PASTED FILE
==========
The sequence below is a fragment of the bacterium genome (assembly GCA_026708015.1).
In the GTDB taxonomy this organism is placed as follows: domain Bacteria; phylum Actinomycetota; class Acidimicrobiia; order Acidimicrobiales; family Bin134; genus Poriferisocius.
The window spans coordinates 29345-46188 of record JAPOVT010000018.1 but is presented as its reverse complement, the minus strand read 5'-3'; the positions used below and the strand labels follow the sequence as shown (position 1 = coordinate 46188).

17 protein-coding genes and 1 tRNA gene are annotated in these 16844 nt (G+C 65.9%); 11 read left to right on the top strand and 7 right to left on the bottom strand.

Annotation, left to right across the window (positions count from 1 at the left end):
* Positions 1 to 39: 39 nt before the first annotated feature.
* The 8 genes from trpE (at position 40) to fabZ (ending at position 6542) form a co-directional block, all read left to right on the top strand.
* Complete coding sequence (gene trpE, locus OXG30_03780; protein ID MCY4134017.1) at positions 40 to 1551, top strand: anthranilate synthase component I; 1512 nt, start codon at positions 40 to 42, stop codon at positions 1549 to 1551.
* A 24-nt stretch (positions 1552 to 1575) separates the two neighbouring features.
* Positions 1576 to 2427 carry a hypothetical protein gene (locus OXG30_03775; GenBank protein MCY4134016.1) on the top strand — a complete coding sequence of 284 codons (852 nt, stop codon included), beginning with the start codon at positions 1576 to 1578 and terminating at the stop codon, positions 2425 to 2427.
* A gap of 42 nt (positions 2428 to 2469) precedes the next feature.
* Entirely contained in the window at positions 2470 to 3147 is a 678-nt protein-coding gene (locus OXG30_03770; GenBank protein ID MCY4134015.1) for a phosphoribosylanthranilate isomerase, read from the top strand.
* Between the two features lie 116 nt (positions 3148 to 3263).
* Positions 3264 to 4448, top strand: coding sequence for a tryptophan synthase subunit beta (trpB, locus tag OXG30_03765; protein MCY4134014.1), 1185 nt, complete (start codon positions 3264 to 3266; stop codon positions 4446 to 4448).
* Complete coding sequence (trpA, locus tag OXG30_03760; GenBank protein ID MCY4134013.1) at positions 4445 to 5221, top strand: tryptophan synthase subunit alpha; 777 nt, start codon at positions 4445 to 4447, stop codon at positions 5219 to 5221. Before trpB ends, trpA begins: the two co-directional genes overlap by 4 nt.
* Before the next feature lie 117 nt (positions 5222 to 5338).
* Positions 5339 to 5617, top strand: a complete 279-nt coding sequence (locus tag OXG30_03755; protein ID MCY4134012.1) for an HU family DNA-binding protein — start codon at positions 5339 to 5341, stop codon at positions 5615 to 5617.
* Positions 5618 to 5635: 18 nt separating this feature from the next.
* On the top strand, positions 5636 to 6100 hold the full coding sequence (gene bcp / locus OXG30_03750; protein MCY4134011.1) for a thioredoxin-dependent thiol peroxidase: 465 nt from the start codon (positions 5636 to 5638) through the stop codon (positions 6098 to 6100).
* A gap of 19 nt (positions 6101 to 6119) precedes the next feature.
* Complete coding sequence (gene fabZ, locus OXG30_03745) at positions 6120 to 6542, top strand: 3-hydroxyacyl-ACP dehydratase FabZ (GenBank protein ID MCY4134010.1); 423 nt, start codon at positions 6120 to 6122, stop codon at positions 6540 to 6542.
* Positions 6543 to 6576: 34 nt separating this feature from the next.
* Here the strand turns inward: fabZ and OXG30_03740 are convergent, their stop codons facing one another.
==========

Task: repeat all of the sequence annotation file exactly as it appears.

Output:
The sequence below is a fragment of the bacterium genome (assembly GCA_026708015.1).
In the GTDB taxonomy this organism is placed as follows: domain Bacteria; phylum Actinomycetota; class Acidimicrobiia; order Acidimicrobiales; family Bin134; genus Poriferisocius.
The window spans coordinates 29345-46188 of record JAPOVT010000018.1 but is presented as its reverse complement, the minus strand read 5'-3'; the positions used below and the strand labels follow the sequence as shown (position 1 = coordinate 46188).

17 protein-coding genes and 1 tRNA gene are annotated in these 16844 nt (G+C 65.9%); 11 read left to right on the top strand and 7 right to left on the bottom strand.

Annotation, left to right across the window (positions count from 1 at the left end):
* Positions 1 to 39: 39 nt before the first annotated feature.
* The 8 genes from trpE (at position 40) to fabZ (ending at position 6542) form a co-directional block, all read left to right on the top strand.
* Complete coding sequence (gene trpE, locus OXG30_03780; protein ID MCY4134017.1) at positions 40 to 1551, top strand: anthranilate synthase component I; 1512 nt, start codon at positions 40 to 42, stop codon at positions 1549 to 1551.
* A 24-nt stretch (positions 1552 to 1575) separates the two neighbouring features.
* Positions 1576 to 2427 carry a hypothetical protein gene (locus OXG30_03775; GenBank protein MCY4134016.1) on the top strand — a complete coding sequence of 284 codons (852 nt, stop codon included), beginning with the start codon at positions 1576 to 1578 and terminating at the stop codon, positions 2425 to 2427.
* A gap of 42 nt (positions 2428 to 2469) precedes the next feature.
* Entirely contained in the window at positions 2470 to 3147 is a 678-nt protein-coding gene (locus OXG30_03770; GenBank protein ID MCY4134015.1) for a phosphoribosylanthranilate isomerase, read from the top strand.
* Between the two features lie 116 nt (positions 3148 to 3263).
* Positions 3264 to 4448, top strand: coding sequence for a tryptophan synthase subunit beta (trpB, locus tag OXG30_03765; protein MCY4134014.1), 1185 nt, complete (start codon positions 3264 to 3266; stop codon positions 4446 to 4448).
* Complete coding sequence (trpA, locus tag OXG30_03760; GenBank protein ID MCY4134013.1) at positions 4445 to 5221, top strand: tryptophan synthase subunit alpha; 777 nt, start codon at positions 4445 to 4447, stop codon at positions 5219 to 5221. Before trpB ends, trpA begins: the two co-directional genes overlap by 4 nt.
* Before the next feature lie 117 nt (positions 5222 to 5338).
* Positions 5339 to 5617, top strand: a complete 279-nt coding sequence (locus tag OXG30_03755; protein ID MCY4134012.1) for an HU family DNA-binding protein — start codon at positions 5339 to 5341, stop codon at positions 5615 to 5617.
* Positions 5618 to 5635: 18 nt separating this feature from the next.
* On the top strand, positions 5636 to 6100 hold the full coding sequence (gene bcp / locus OXG30_03750; protein MCY4134011.1) for a thioredoxin-dependent thiol peroxidase: 465 nt from the start codon (positions 5636 to 5638) through the stop codon (positions 6098 to 6100).
* A gap of 19 nt (positions 6101 to 6119) precedes the next feature.
* Complete coding sequence (gene fabZ, locus OXG30_03745) at positions 6120 to 6542, top strand: 3-hydroxyacyl-ACP dehydratase FabZ (GenBank protein ID MCY4134010.1); 423 nt, start codon at positions 6120 to 6122, stop codon at positions 6540 to 6542.
* Positions 6543 to 6576: 34 nt separating this feature from the next.
* Here the strand turns inward: fabZ and OXG30_03740 are convergent, their stop codons facing one another.